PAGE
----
On lines 15, 16, and 20, the full income is included as maaser
income, not just the taxable portion.
Add in health insurance premiums, FSA expenses, and dependent-care
expenses that were excluded from your W-2 income as reported on line 7.
While this income is not taxable, it is maaser income.
Tax-free income that went into a retirement (or other) account
designated specifically for you that has no required vesting period
— such as contributions into your 401k, tax-deductible IRA
account, or non-qualified deferred compensation program is not
considered maaser income in the year it is earned; instead, it
will be considered maaser income in the year it is received.
(Note: not everyone agrees with this. Some hold that this income is
liable for maaser in the year it is earned and is then received
- As a general rule for other cases not outlined above:
don't include income that will be taxable in a coming year (like 401k
include income (or benefits) received this year on a tax-free basis
(like FSA income).
- Add in some additional items that may not be taxable but are liable for
- Capital gain on the sale of private property is
included as maaser income, but adjust for inflation when computing
the cost. Thus, for example, gains on the sale of a personal residence is
maaser income. To adjust the cost basis for inflation, use a
- A capital loss on private property can be deducted from maaser
income, but it can only count to offset the gain on the sale of private
property. For example, if you sell your 5-year-old car at a capital loss
versus the depreciated value, you can deduct this loss against your capital
gains on the sale of your home. If you have no such capital gains, you
cannot deduct this loss against W-2 income as your car (like your home) is
not purchased for investment purposes but rather is property held for
- Donations of appreciated stock to charity are
deducted at the appreciated value for tax purposes and the capital gain is
not reported as income. These will appear on your Schedule A line 16.
For maaser income, you need to add in the value of the capital gain
as income. This is computed via form 8283 Part I by
subtracting Column f from Column g for the donation in question. Note that:
- The entire value of Column g is considered maaser if donated to
an appropriate maaser recipient.
- Part II is irrelevant unless you did not donate 100% of your interest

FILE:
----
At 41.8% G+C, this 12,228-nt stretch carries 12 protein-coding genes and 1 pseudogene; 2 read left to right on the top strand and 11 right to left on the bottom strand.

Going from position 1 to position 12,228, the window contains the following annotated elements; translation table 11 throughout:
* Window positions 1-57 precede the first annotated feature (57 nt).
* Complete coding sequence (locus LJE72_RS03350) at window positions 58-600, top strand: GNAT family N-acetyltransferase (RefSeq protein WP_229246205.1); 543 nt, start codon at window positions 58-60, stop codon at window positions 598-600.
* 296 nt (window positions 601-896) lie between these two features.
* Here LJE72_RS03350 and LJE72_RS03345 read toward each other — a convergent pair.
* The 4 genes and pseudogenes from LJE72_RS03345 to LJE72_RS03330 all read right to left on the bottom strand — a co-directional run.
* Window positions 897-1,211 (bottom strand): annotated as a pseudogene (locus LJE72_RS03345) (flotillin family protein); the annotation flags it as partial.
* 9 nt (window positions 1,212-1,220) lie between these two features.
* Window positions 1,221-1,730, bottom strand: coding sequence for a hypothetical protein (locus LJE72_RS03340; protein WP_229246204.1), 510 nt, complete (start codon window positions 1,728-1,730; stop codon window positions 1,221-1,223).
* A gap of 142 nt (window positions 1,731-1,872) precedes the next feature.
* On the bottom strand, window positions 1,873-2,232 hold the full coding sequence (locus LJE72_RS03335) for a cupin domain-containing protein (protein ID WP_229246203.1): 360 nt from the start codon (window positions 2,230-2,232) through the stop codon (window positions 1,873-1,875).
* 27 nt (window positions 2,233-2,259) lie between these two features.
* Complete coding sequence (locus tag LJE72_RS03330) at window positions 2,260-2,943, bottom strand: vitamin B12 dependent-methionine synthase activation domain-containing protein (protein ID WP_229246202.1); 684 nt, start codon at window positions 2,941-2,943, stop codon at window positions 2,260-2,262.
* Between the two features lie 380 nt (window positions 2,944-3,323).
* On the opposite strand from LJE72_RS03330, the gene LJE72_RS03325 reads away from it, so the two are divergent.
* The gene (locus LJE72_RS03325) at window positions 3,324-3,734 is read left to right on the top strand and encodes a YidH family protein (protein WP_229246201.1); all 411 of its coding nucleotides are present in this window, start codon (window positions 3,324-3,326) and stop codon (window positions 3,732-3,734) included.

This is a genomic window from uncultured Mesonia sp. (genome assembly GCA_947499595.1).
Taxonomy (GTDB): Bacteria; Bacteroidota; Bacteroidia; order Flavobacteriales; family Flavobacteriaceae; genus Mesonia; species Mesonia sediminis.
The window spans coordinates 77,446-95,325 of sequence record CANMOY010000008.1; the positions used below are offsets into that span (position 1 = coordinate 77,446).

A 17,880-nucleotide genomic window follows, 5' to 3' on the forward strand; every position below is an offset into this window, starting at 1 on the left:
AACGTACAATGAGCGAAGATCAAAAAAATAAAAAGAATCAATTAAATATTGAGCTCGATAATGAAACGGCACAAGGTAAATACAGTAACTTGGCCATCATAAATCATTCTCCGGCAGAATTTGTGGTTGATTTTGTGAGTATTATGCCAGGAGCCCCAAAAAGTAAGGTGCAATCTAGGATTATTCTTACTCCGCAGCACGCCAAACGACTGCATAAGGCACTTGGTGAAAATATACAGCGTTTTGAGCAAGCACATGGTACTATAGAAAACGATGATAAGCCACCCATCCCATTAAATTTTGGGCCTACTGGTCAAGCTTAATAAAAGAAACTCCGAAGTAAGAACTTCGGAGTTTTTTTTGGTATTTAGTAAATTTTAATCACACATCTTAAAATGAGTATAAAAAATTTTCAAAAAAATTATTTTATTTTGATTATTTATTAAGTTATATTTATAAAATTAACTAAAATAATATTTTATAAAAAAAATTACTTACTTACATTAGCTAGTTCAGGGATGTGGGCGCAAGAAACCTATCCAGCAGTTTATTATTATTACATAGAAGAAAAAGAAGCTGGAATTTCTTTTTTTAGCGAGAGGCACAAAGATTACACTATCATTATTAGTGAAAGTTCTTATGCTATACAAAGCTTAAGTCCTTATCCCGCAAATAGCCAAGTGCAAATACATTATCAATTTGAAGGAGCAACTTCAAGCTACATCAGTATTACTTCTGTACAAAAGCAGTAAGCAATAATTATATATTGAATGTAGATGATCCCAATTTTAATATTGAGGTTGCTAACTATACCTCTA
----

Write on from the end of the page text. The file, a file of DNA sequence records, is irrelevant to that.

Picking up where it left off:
in the property; in that case, you'll need to multiply the amounts by the
- Page 2 is irrelevant as well.
- Your Schedule C,
E income are all
maaser income. Expenses or deductions taken directly on these forms
(business expenses on Schedules C, C-EZ, and E, or offsetting losses on
Schedule D) are deductible from maaser income reported on the same
- Benefits paid on your behalf by your employer for your
benefit are considered maaser income. For example, if your employer
pays non-taxable moving expenses or gives you a tuition reimbursement, these
are both liable for maaser income. But a hotel that your employer pays
for while you are travelling on business is not for your benefit and is not
income. (You are staying at the hotel for your employer's benefit, not for
your own enjoyment. The fact that you enjoy it is irrelevant. Similarly, if
you employer pays for meals when you travel or when you work overtime, these
are also not maaser income, as you are eating them where and when your
employer requires you to do so.)
- Gifts and inheritance received are unquestionably
maaser income regardless of whether or not they are taxable. This
includes wedding gifts — which are best tithed en masse when received.
Inheritance similarly should be tithed on receipt — even though the person
you inherit from already tithed, the inheritance is maaser income to
you on receipt. (This is similar to terumat maaser, a maaser
that the Levi gives to the Cohen from the maaser rishon that the Levi
receives. Even though terumah gedolah was already given to the Cohen
prior to the taking of maaser rishon, the Levi owes terumah on
the maaser that he receives.)
- You now have added up your gross maaser income. Next, compute your
You may deduct normal (not excessive) commuting expenses. For example, I
work in New York City. The normal way to commute from my home area to my
workplace is to drive to a nearby commuting point and take the train. I can
deduct the mileage involved in driving to this location, the normal cost of
parking, and the normal train fare. In my case, this is 20 miles (round
trip), $4 per day of parking, and $1.35 each way for the PATH train. Now I
may park one day in the expensive $7 indoor lot, but I don't get to deduct
$7 as $4 is the normal cost of parking. Similarly, if I decided one day to
pay $100 to be driven to work in a limosine, I would not get to deduct $100
but only the normal expenses as outlined above. (Yes, this is a subjective
measure. When deciding what is "normal", keep in mind that Hashem is
your partner and that He will be most unhappy if you are inflating your
expenses.) Use the IRS business
mileage deduction rate to compute the deductible cost of your commuting
You may not deduct any allowance for household or living expenses such as
food, rent, or mortgage.
Deduct non-taxable income that